Home > News of the moment > Background facts about Norman Scarth’s imprisonment.

Background facts about Norman Scarth’s imprisonment.

Norman Scarth is a WW2 veteran, born in 1925, who got extremely disenchanted in 1995 when he became a victim and discovered many victim stories.



Norman Scarth

The first potentially lethal terror attack on 8th August 1999 came just seventeen days after the European Court for Human Rights had ruled that I was the victim of a violation of Article 6, and JUST SIX WEEKS after I had appeared in the Civil Appeal Court, and told Lord Woolf (MR) Lord Justice Otton and LJ Ward “Her Majesty the Queen, whose courts these are, is badly served by the shysters who now infest the judiciary.

Few men of my age would not have had one or the other.  Because concerned neighbours had gathered, they did not use the battering ram that had been called for, but instead laid siege to the house for THREE HOURS, before backing off saying, “We have decided this is not a police matter – BUT WE’LL BE BACK!” All that, and much more is on tape.

Here is an excellent account of what happened to Norman in Bradford Court so that he subsequently was sent to Leeds Prison. It says:

On 25 July 2011, Norman (85) and I went into Courtroom 5 in Bradford Crown Court to listen to a case. We sat in the public gallery, which is separated from the body of the court and partitioned by a glass panel, next to the defendant’s mother (93). Both these elderly people have hearing difficulties, therefore the Court’s support worker was requested to provide ‘hearing loops’. The ‘loops’ were not made available before the hearing started. None of us could properly hear the proceedings therefore I stood up to hear better. The judge, Jonathan Rose, immediately ordered me to sit down. I informed him that the ‘hearing loops’ had not been provided for the elderly people and I could not hear either. I asked whether we could move closer. Judge Rose ignored this and ordered me to sit down or leave the court. He was not at all sympathetic and was quite aggressive. I sat down and whispered my complaint to the court official that the hearing should not have started until she had supplied the ‘loops’. She apologised to me for not providing them nor being able to interrupt the judge to do so.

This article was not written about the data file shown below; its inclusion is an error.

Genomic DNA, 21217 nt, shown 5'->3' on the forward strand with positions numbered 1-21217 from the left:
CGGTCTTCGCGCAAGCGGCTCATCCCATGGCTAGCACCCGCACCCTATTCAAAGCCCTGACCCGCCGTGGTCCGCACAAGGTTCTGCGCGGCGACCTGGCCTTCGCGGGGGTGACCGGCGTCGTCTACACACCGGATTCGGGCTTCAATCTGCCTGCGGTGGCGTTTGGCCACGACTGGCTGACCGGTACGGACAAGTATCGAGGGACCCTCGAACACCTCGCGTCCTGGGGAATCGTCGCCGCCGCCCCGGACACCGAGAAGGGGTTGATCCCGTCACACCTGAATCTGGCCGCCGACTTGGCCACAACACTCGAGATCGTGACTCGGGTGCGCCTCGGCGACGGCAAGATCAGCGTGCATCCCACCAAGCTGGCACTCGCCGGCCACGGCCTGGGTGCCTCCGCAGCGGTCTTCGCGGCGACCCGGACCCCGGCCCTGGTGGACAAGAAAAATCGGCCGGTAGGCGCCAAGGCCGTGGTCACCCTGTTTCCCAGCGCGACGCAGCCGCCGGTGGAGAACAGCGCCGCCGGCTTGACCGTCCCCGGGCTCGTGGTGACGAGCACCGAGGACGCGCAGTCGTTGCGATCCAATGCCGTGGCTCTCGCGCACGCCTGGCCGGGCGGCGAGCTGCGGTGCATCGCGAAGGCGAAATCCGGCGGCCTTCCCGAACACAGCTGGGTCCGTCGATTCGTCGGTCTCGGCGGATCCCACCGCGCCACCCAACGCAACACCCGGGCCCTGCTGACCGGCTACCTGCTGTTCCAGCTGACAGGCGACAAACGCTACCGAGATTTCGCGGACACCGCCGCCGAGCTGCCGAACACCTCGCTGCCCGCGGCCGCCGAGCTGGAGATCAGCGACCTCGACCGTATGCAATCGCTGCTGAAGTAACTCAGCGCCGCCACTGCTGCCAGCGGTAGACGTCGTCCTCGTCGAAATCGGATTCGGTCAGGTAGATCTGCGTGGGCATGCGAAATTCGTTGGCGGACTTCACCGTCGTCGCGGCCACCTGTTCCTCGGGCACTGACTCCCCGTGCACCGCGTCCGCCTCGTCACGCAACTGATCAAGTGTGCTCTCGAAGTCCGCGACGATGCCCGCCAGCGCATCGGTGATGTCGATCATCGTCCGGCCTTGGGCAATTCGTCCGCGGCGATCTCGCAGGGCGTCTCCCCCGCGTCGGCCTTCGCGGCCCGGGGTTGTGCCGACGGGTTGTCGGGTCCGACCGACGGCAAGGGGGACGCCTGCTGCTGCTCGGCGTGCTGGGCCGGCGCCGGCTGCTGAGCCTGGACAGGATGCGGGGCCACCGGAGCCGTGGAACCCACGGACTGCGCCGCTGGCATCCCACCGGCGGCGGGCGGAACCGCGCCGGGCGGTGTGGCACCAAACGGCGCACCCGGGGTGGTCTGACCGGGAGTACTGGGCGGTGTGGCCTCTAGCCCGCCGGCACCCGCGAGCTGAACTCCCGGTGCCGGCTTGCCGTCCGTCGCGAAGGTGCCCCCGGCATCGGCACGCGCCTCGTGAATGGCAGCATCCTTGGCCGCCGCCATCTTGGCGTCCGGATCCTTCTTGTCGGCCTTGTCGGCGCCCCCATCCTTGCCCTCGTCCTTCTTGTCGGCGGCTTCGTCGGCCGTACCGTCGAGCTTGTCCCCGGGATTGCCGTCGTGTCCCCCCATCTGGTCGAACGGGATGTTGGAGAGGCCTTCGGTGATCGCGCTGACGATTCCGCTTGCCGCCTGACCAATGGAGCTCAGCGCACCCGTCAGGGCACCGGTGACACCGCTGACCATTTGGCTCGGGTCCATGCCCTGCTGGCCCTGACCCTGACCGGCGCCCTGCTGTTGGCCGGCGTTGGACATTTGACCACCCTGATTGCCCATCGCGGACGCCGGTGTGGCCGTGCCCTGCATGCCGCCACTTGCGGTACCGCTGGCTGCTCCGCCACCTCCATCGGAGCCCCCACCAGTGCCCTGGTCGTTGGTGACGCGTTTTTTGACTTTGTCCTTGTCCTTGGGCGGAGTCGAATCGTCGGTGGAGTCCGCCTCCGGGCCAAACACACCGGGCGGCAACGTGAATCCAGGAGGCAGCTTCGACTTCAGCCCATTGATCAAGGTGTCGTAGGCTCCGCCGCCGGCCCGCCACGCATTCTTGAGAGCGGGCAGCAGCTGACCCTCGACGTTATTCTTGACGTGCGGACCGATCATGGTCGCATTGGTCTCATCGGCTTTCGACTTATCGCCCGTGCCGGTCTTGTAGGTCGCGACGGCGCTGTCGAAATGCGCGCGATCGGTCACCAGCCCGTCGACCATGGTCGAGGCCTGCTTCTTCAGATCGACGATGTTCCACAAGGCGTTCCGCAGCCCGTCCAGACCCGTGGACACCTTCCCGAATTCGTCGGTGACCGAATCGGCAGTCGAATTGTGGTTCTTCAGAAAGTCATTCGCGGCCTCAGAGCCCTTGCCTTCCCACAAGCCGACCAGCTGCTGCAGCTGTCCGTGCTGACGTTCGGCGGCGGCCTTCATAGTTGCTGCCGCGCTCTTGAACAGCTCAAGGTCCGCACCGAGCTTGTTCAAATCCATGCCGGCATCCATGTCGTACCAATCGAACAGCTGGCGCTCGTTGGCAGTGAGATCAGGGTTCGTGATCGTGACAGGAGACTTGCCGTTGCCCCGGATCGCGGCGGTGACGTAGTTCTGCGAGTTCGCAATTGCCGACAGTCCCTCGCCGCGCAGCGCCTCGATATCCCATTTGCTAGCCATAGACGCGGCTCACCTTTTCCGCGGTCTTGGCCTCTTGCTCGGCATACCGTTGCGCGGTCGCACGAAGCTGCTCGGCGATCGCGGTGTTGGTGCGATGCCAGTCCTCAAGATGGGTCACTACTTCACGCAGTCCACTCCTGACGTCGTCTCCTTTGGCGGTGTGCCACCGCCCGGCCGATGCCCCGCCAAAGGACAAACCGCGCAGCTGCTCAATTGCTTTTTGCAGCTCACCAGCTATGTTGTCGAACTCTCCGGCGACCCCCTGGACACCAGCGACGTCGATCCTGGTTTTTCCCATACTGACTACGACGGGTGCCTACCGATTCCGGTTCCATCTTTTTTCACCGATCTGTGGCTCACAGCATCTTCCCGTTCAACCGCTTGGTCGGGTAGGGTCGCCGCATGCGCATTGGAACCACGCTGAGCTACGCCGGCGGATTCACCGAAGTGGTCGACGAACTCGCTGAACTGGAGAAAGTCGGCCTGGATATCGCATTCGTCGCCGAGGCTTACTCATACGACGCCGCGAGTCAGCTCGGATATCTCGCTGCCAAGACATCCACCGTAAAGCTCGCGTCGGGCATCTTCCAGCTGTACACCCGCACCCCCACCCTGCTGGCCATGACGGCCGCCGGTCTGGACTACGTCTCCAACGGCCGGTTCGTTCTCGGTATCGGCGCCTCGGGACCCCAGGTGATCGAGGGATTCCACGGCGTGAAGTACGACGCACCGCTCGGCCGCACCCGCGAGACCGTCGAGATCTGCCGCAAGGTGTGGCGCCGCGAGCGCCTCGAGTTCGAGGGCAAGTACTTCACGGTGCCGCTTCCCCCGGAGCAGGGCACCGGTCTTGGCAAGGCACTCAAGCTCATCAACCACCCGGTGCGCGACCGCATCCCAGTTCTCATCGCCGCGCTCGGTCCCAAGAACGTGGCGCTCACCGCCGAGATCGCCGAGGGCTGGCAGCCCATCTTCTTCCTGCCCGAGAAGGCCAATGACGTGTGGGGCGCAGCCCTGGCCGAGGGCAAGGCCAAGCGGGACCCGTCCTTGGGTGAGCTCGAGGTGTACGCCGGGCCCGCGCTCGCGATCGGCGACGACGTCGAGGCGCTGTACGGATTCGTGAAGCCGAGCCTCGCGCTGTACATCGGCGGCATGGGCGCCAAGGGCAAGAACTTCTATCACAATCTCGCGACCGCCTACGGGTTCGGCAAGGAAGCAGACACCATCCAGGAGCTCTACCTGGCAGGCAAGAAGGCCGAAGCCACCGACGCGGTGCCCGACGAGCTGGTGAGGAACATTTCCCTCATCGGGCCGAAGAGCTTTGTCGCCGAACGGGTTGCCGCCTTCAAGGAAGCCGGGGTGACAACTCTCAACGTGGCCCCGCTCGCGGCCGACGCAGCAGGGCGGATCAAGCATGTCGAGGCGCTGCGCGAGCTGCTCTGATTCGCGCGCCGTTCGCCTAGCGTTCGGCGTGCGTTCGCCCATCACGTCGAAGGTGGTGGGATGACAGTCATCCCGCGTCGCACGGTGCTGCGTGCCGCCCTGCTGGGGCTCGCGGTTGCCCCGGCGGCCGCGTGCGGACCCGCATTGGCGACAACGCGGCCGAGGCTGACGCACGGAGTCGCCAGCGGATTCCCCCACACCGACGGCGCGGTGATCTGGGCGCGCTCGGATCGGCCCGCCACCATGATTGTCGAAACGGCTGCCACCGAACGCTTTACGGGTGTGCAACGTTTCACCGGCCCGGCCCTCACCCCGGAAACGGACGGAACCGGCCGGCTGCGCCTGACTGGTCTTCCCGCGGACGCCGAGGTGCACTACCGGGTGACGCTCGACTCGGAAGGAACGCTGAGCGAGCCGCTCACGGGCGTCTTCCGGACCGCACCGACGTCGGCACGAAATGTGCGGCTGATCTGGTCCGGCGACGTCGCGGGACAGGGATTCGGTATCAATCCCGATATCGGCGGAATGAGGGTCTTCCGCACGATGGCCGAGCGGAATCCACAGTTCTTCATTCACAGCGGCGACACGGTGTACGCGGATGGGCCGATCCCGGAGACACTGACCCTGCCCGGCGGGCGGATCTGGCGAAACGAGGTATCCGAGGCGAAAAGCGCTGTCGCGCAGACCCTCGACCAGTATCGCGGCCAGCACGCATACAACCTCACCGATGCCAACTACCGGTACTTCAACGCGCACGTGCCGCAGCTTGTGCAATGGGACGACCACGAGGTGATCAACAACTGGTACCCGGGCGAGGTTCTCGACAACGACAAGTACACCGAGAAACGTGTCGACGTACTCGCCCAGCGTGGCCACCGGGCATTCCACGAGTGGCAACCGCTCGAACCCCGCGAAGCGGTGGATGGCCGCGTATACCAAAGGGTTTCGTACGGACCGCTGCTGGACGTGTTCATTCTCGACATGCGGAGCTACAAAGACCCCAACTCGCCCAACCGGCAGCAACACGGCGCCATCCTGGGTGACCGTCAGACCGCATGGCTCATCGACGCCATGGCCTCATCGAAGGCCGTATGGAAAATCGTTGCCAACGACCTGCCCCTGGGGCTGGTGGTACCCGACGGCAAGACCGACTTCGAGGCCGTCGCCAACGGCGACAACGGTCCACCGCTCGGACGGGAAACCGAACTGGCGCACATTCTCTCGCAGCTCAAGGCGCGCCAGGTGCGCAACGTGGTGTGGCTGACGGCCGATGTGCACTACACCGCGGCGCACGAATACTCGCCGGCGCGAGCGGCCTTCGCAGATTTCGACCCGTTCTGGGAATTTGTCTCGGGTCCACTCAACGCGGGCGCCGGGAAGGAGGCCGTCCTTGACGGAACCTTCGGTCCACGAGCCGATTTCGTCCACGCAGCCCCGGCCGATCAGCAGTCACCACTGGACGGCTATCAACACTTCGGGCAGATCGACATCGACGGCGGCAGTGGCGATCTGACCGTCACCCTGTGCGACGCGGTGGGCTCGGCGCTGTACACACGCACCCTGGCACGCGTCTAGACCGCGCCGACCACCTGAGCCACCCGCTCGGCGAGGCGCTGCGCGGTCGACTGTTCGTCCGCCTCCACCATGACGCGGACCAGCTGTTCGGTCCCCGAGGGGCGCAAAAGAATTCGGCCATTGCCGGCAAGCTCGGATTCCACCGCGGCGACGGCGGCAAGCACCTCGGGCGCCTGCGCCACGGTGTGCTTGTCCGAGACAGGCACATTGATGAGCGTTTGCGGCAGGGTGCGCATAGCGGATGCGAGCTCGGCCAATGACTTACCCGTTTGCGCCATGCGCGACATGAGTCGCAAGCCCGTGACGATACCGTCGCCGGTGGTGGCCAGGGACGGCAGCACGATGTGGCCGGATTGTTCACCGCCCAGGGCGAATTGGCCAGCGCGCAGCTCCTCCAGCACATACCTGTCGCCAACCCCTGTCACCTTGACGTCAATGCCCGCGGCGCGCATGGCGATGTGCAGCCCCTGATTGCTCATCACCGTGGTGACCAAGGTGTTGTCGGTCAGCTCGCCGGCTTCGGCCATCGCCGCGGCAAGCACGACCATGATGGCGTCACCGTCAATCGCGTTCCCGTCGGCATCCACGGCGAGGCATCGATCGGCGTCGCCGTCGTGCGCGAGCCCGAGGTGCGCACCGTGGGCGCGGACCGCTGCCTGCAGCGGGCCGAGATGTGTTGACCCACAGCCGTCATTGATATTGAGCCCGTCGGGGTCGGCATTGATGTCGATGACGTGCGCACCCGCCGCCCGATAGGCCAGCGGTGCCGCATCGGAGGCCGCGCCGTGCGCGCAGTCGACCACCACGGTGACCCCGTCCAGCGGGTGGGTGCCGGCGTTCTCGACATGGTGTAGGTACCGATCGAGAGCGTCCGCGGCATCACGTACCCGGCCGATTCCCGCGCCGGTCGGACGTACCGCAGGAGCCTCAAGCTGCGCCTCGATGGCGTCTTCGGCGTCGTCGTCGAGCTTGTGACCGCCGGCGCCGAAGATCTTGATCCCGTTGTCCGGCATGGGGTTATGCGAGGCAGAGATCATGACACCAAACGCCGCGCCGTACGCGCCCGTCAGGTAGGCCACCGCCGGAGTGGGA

Norman decided to record the proceedings with an audio-video device (knowing that court transcripts can be edited). A support worker who was sat behind us alerted Judge Rose who then ordered Norman to hand it over so that the contents could be forensically examined. Norman denounced the judge and the support worker. Judge Rose issued instructions for the police to arrest Norman for ‘contempt of court’. He was handcuffed and taken away.

A ‘hearing loop’ was then provided for the defendant’s mother. After the hearing, Norman was brought back to the courtroom in handcuffs and represented by a court-appointed barrister, Oliver Jarvis of Exchange Chambers, Manchester. Norman issued an apology through Mr Jarvis (for what he had called the support worker, but not for recording). Judge Rose ordered that Norman be detained overnight and brought back for sentencing the following day (26 July).

Norman liked Oliver Jarvis but chose to represent himself on 26 July.

Outcome: Six months imprisonment and one year ban from entering court premises.

Categories: News of the moment
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  1. June 14, 2014 at 7:33 am

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